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Shipping Rates Soar As Pandemic Demand Surges

Shipping giant Maersk last fall predicted a rebound from the COVID economic crisis for the industry. Now, the company says it’s already full steam ahead.

In fact, Maersk said it is now working at full capacity and can’t yet see a peak in freight rates that have already been propelled to record highs by a surge in pandemic consumer spending, Bloomberg reported.

“All the ships that can sail are out at sea and all the containers that can hold cargo are in use,” said Vincent Clerc, head of the ocean transport division at Copenhagen-based Maersk. Clerc added at a Wednesday briefing that the situation “hinges on when the economies reopen and when consumer patterns return to their previous state,” Bloomberg reported.

He said rates will probably peak at some point during the first half of the year. Maersk and other container lines have seen a surge in freight rates due to limited capacity and a big increase in demand for goods amid lockdowns, Bloomberg said.

The pandemic economy has recently meant there is a shortage of containers along with congestion at some ports. Thus, carriers have raised their rates.

“We don’t know yet if the third lockdown wave will extend the peak, because people stay at home and shop more on Amazon and Zalando, or if it will shorten it because the economy will be hurt,” Clerc added.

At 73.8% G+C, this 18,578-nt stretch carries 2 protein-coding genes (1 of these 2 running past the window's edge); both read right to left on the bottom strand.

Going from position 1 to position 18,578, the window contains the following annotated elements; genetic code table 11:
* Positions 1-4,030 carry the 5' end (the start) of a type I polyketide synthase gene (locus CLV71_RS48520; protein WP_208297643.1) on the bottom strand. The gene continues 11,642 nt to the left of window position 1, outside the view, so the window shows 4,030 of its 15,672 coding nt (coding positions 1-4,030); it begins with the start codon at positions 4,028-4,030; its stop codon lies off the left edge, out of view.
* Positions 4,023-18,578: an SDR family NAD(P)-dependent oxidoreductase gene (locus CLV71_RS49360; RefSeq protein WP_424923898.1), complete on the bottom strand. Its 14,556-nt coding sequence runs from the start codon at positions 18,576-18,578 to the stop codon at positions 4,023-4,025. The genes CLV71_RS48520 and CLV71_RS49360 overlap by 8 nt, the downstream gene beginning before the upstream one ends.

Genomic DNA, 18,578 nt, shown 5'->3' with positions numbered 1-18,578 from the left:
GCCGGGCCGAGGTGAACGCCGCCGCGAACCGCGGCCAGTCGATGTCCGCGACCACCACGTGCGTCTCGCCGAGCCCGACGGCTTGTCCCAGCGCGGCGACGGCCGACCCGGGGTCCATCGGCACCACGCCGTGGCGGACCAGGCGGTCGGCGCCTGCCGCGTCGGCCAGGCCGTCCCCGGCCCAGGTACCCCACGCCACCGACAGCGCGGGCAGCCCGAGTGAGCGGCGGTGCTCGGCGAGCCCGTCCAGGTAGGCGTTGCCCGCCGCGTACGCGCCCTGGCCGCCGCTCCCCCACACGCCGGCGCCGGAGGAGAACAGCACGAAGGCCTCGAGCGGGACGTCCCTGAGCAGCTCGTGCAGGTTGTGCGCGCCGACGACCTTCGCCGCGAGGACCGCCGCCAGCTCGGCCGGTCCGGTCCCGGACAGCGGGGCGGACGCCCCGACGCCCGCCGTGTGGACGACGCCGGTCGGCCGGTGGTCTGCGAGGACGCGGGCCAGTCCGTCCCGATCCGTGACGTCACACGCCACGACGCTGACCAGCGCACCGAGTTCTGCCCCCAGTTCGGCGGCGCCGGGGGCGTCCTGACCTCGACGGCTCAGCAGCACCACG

Maersk is moving “huge volumes” of consumer electronics, furniture, home improvement equipment and “basically everything related to people’s homes,” Clerc said.

“We hadn’t foreseen just how COVID would be able to change consumer patterns,” he said, adding that acceleration in demand has been the fastest in at least 10 years. “People use a much, much higher portion of their wages on goods.”

Maersk CEO Soren Skou had said at a November news briefing that the second wave of the coronavirus failed to wreak the same degree of havoc and disruption that the first wave did back in the spring, when governments around the world ordered sweeping lockdowns

The company had noted that both freight volume and rates were moving up. The global shipping comeback first became noticeable over the summer, judging from international container shipping volumes.

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